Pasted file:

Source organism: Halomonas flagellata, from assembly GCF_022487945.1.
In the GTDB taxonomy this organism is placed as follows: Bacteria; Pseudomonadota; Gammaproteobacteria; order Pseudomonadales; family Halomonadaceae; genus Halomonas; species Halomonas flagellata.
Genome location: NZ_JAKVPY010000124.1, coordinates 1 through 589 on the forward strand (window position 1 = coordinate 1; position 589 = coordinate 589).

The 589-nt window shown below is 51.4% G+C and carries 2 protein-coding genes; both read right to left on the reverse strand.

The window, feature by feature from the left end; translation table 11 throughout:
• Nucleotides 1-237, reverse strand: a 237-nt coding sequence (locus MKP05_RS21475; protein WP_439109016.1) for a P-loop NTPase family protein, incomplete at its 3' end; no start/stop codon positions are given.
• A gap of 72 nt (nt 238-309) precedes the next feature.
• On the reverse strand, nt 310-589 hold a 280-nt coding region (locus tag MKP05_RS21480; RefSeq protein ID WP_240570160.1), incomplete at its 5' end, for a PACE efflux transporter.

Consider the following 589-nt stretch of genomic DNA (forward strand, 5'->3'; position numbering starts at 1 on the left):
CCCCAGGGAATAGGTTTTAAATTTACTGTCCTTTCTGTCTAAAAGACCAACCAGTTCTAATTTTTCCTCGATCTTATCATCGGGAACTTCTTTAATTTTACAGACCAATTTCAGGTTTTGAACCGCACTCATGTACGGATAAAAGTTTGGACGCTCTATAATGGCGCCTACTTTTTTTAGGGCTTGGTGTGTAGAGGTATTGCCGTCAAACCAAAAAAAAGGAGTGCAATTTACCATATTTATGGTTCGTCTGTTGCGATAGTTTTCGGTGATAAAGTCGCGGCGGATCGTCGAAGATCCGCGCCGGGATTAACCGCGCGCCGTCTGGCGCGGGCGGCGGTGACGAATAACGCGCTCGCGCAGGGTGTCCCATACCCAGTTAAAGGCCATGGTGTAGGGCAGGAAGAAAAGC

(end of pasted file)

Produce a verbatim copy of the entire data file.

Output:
Source organism: Halomonas flagellata, from assembly GCF_022487945.1.
In the GTDB taxonomy this organism is placed as follows: Bacteria; Pseudomonadota; Gammaproteobacteria; order Pseudomonadales; family Halomonadaceae; genus Halomonas; species Halomonas flagellata.
Genome location: NZ_JAKVPY010000124.1, coordinates 1 through 589 on the forward strand (window position 1 = coordinate 1; position 589 = coordinate 589).

The 589-nt window shown below is 51.4% G+C and carries 2 protein-coding genes; both read right to left on the reverse strand.

The window, feature by feature from the left end; translation table 11 throughout:
• Nucleotides 1-237, reverse strand: a 237-nt coding sequence (locus MKP05_RS21475; protein WP_439109016.1) for a P-loop NTPase family protein, incomplete at its 3' end; no start/stop codon positions are given.
• A gap of 72 nt (nt 238-309) precedes the next feature.
• On the reverse strand, nt 310-589 hold a 280-nt coding region (locus tag MKP05_RS21480; RefSeq protein ID WP_240570160.1), incomplete at its 5' end, for a PACE efflux transporter.

Consider the following 589-nt stretch of genomic DNA (forward strand, 5'->3'; position numbering starts at 1 on the left):
CCCCAGGGAATAGGTTTTAAATTTACTGTCCTTTCTGTCTAAAAGACCAACCAGTTCTAATTTTTCCTCGATCTTATCATCGGGAACTTCTTTAATTTTACAGACCAATTTCAGGTTTTGAACCGCACTCATGTACGGATAAAAGTTTGGACGCTCTATAATGGCGCCTACTTTTTTTAGGGCTTGGTGTGTAGAGGTATTGCCGTCAAACCAAAAAAAAGGAGTGCAATTTACCATATTTATGGTTCGTCTGTTGCGATAGTTTTCGGTGATAAAGTCGCGGCGGATCGTCGAAGATCCGCGCCGGGATTAACCGCGCGCCGTCTGGCGCGGGCGGCGGTGACGAATAACGCGCTCGCGCAGGGTGTCCCATACCCAGTTAAAGGCCATGGTGTAGGGCAGGAAGAAAAGC